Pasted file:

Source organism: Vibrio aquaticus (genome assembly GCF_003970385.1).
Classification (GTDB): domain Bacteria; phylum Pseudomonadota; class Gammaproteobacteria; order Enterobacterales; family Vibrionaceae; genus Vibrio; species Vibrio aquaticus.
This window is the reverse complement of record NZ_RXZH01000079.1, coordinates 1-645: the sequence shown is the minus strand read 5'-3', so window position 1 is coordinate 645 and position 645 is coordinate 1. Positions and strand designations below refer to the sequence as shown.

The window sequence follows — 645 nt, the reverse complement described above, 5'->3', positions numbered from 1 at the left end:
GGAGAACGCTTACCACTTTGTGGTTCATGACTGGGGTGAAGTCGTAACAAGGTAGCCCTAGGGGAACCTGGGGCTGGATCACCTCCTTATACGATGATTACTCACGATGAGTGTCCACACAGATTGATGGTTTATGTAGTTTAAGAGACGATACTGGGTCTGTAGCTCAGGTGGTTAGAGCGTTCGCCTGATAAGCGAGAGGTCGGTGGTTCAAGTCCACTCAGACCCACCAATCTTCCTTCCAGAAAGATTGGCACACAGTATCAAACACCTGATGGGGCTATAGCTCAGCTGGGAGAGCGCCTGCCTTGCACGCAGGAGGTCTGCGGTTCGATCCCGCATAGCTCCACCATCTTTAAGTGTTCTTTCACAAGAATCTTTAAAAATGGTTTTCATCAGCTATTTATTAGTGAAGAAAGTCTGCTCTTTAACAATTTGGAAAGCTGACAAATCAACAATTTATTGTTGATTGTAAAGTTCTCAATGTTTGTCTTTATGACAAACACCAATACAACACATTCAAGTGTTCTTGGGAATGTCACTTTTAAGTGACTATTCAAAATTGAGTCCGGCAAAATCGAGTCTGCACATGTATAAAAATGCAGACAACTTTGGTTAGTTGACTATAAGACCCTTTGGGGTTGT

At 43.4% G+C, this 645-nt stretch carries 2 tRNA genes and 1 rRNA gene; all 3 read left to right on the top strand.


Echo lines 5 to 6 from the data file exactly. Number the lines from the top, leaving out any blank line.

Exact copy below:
GGAGAACGCTTACCACTTTGTGGTTCATGACTGGGGTGAAGTCGTAACAAGGTAGCCCTAGGGGAACCTGGGGCTGGATCACCTCCTTATACGATGATTACTCACGATGAGTGTCCACACAGATTGATGGTTTATGTAGTTTAAGAGACGATACTGGGTCTGTAGCTCAGGTGGTTAGAGCGTTCGCCTGATAAGCGAGAGGTCGGTGGTTCAAGTCCACTCAGACCCACCAATCTTCCTTCCAGAAAGATTGGCACACAGTATCAAACACCTGATGGGGCTATAGCTCAGCTGGGAGAGCGCCTGCCTTGCACGCAGGAGGTCTGCGGTTCGATCCCGCATAGCTCCACCATCTTTAAGTGTTCTTTCACAAGAATCTTTAAAAATGGTTTTCATCAGCTATTTATTAGTGAAGAAAGTCTGCTCTTTAACAATTTGGAAAGCTGACAAATCAACAATTTATTGTTGATTGTAAAGTTCTCAATGTTTGTCTTTATGACAAACACCAATACAACACATTCAAGTGTTCTTGGGAATGTCACTTTTAAGTGACTATTCAAAATTGAGTCCGGCAAAATCGAGTCTGCACATGTATAAAAATGCAGACAACTTTGGTTAGTTGACTATAAGACCCTTTGGGGTTGT

At 43.4% G+C, this 645-nt stretch carries 2 tRNA genes and 1 rRNA gene; all 3 read left to right on the top strand.